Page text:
What's Up in YA

“Friendship, for me, is the most interesting topic to write and read about in a novel”: Author Bryan Bliss on His New Book & More

Hey YA Lovers: This week’s interview is a total treat I cannot wait to share.

“What’s Up in YA?” is sponsored by 9 Days and 9 Nights by Katie Cotugno from Epic Reads.

In this sequel to the New York Times bestseller 99 Days, Molly finds herself in Europe on her summer vacation with her new boyfriend Ian, desperately trying to forget everything that happened a year ago. But there on a London tube platform, the past catches up to her in the form of Gabe, her ex, traveling on his own parallel vacation with his girlfriend. And Molly and Gabe can’t bring themselves to tell the truth about who they once were to each other to their new significant others. Now Molly has to spend 9 days and 9 nights with the boy she once loved, the boy whose heart she shredded, without Ian knowing. Will she make it through, or will everything that happened between her and Gabe come rushing back?

If you have listened to the “Hey YA” podcast at all, you know Eric and I are huge fans of author Bryan Bliss. If you aren’t a listener, here’s that said another way: I’m a huge fan of Bryan Bliss, as are many other YA readers.

One of the most frequent questions I get from readers, both here and in other venues, is about “books for boys” or “authors for boys.” I always answer the same thing: books don’t have gender, and all books are for all genders. It’s the attitude of “for boys” that holds those books back from connecting with a reader who truly needs it.

I still 100% believe that. I also knew that after reading We’ll Fly Away, which comes out tomorrow, I wanted to angle this interview a bit to answer some of those gender-related questions in a way that makes clear there are aspects of the patriarchy that absolutely harm male-identifying people (the belief in books being gendered is one of them). Bryan was kind enough to talk with me about his new book, about what we do and don’t see when it comes to male platonic relationships, and so much more.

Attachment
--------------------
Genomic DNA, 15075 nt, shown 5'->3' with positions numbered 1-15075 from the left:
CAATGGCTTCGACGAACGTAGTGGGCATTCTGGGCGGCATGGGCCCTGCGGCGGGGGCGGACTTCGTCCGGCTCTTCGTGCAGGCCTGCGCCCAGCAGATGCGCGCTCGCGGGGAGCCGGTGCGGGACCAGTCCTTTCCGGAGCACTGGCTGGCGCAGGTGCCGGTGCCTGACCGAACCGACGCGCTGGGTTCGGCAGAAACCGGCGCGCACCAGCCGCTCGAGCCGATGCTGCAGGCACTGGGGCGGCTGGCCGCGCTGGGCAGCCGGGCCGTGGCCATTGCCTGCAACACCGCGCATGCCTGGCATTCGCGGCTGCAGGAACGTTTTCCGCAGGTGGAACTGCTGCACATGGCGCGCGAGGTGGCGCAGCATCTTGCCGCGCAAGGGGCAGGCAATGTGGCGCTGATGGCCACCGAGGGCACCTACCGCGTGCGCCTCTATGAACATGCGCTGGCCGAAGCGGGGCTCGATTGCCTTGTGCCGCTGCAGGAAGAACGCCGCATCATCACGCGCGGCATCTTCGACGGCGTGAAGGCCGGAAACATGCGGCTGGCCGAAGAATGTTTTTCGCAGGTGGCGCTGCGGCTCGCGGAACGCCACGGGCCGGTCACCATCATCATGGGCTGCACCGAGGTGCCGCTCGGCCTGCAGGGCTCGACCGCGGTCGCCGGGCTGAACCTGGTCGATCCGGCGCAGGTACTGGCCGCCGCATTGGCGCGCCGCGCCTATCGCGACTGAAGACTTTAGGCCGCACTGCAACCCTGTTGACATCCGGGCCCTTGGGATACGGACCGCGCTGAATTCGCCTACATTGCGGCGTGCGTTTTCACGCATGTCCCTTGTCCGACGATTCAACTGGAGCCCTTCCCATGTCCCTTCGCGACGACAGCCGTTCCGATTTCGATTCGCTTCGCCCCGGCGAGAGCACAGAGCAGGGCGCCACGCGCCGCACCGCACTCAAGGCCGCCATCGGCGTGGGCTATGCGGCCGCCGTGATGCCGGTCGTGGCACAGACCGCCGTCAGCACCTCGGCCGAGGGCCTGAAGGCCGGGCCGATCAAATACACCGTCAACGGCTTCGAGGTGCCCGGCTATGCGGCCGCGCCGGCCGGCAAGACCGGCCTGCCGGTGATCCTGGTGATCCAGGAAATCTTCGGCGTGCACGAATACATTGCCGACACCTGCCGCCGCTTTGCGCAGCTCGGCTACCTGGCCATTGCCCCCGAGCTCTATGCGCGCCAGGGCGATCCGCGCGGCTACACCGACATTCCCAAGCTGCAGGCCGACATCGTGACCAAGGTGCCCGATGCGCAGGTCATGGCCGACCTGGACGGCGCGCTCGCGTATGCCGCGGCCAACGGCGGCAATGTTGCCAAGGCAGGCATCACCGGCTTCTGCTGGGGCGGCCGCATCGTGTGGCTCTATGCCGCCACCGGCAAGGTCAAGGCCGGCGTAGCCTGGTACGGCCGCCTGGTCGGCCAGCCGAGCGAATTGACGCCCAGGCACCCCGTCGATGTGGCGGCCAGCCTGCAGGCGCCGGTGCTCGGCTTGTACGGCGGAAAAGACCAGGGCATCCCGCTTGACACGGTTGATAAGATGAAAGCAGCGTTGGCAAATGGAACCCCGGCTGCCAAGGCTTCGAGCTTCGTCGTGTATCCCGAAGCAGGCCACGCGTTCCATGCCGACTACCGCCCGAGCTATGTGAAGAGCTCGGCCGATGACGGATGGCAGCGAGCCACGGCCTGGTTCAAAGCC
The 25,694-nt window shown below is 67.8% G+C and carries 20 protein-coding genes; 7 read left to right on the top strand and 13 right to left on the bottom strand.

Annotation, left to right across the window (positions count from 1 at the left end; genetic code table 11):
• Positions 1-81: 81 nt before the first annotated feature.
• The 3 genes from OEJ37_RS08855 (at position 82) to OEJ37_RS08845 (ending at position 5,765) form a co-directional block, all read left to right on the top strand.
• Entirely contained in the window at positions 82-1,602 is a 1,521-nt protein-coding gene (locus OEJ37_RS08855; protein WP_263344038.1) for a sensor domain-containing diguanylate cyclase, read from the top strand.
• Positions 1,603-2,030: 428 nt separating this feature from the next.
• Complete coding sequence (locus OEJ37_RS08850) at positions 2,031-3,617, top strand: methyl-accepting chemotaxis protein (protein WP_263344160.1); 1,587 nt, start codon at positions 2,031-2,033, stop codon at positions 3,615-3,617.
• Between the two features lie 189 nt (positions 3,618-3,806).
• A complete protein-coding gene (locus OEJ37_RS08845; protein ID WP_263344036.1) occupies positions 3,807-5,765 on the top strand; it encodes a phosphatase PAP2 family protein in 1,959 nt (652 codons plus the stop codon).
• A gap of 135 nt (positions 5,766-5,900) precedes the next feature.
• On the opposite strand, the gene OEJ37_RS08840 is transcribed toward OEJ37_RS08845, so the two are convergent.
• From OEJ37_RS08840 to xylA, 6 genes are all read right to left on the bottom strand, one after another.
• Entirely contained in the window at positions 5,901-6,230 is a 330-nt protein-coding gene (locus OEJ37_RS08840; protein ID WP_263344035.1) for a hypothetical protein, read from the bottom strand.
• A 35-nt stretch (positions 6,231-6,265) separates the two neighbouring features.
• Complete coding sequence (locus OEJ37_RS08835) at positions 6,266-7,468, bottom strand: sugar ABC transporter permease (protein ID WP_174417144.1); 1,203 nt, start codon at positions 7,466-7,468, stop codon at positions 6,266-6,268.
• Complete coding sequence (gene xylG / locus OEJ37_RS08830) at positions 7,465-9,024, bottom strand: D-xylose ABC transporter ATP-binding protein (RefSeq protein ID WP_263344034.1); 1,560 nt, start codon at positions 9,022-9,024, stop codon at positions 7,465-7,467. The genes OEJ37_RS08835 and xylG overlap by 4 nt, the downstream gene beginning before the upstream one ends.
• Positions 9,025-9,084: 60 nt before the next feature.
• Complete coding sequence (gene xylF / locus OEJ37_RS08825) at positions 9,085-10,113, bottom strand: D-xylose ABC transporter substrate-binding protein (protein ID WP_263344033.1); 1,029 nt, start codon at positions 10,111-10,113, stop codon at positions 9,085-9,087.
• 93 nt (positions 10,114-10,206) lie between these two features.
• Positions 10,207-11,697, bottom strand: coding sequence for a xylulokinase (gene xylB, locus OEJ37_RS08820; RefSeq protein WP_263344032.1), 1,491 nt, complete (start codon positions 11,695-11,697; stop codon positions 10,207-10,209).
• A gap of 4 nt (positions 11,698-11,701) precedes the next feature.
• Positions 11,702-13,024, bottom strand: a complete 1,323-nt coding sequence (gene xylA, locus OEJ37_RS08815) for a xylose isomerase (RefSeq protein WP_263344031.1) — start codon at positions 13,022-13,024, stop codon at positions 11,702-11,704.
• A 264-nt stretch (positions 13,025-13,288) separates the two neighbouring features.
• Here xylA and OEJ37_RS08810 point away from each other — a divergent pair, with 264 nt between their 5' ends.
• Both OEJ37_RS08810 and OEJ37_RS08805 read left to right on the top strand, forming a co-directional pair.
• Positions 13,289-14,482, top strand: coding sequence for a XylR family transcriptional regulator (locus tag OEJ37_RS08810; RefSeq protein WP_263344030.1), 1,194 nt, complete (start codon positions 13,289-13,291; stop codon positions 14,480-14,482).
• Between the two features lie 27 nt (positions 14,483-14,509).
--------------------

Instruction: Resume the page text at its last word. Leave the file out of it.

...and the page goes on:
You’re in for a treat.


Kelly Jensen: Give us the pitch for We’ll Fly Away.

Bryan Bliss: Best friends since childhood, Luke and Toby have dreamed of one thing: getting out of their dead-end town. Soon they finally will, riding the tails of Luke’s wrestling scholarship, never looking back. If they don’t drift apart first. If Toby’s abusive dad, or Luke’s unreliable mom, or anything else their complicated lives throw at them doesn’t get in the way. We’ll Fly Away weaves together Luke and Toby’s senior year of high school with letters Luke writes to Toby later—from death row.


KJ: Your book explores the inner workings — and the circumstances leading to — a teen boy sitting on death row. What inspired this setting and story?

BB: I used to work as a newspaper reporter and I was assigned as a press witness to an execution. I saw a man put to death. This isn’t something I particularly enjoy talking about for a variety of reasons, but ever since it occurred I’ve been searching for a way to process it. I tried a number of different things – from graduate education to activism to writing letters with men on death row. All of those, individually, were deeply rewarding experiences. But I still felt an itch. I had something to say and, after close to 15 years of ignoring this story, I wrote a few pages. Honestly, I didn’t think anybody would want to publish it. A death row book for teenagers? Thankfully, my agent and editor disagreed. Now that’s it’s out there, I hope it can inspire teenagers to think about capital punishment. I hope it can break their hearts to the injustice and inhumanity and barbarism involved. If nothing else, that’s a win.


KJ: One of the things that stands out in this book is its exploration of friendship and more specifically, male friendship. What drew you to this? Why do you think we rarely see male friendship at the heart of YA novels?  

BB: Friendship, for me, is the most interesting topic to write and read about in a novel. I love the shared history. I love the potential for betrayal and, naturally, the hard-won forgiveness that is baked-in when you’ve invested the time and energy into that sort of relationship. That’s all gold for a writer, especially a writer like myself who may or may not (ahem) be good at constructing epic, high concept plots. So, friendship allows me to really dive deeply into character, into the backstories—which, I think, is something I’m good at. As far as male friendship is concerned, I like having the opportunity to portray young men who are in platonic relationships. I like showing deep level of intimacy. Friendships that are self-effacing and genuine. And if I’m being honest, I like being able to write characters who float between low-brow humor and intense discussions about their fears. As to why we don’t see it? I’m not sure! But I hope there’s more of it out there, because giving young men an opportunity to see themselves as something outside of how society typically teaches them to be would probably be good for everybody involved.


KJ: Faith plays a role in this story, as well as in your other books. Can you talk a bit about the role in plays and why it’s important in We’ll Fly Away?